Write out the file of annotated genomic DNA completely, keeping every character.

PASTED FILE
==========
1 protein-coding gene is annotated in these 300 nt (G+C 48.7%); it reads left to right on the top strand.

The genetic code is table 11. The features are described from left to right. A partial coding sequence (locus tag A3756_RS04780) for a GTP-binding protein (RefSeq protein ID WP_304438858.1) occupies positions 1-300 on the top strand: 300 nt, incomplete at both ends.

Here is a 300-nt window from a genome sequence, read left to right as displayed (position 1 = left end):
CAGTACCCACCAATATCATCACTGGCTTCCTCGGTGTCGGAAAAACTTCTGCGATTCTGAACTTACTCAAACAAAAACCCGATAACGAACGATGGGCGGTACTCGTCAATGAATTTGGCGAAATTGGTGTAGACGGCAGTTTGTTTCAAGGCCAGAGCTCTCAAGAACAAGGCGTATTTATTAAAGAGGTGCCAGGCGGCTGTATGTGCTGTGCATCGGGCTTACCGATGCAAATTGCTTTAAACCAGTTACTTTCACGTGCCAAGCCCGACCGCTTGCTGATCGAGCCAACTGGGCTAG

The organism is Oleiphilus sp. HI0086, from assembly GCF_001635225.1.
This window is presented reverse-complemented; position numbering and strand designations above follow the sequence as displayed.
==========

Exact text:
1 protein-coding gene is annotated in these 300 nt (G+C 48.7%); it reads left to right on the top strand.

The genetic code is table 11. The features are described from left to right. A partial coding sequence (locus tag A3756_RS04780) for a GTP-binding protein (RefSeq protein ID WP_304438858.1) occupies positions 1-300 on the top strand: 300 nt, incomplete at both ends.

Here is a 300-nt window from a genome sequence, read left to right as displayed (position 1 = left end):
CAGTACCCACCAATATCATCACTGGCTTCCTCGGTGTCGGAAAAACTTCTGCGATTCTGAACTTACTCAAACAAAAACCCGATAACGAACGATGGGCGGTACTCGTCAATGAATTTGGCGAAATTGGTGTAGACGGCAGTTTGTTTCAAGGCCAGAGCTCTCAAGAACAAGGCGTATTTATTAAAGAGGTGCCAGGCGGCTGTATGTGCTGTGCATCGGGCTTACCGATGCAAATTGCTTTAAACCAGTTACTTTCACGTGCCAAGCCCGACCGCTTGCTGATCGAGCCAACTGGGCTAG

The organism is Oleiphilus sp. HI0086, from assembly GCF_001635225.1.
This window is presented reverse-complemented; position numbering and strand designations above follow the sequence as displayed.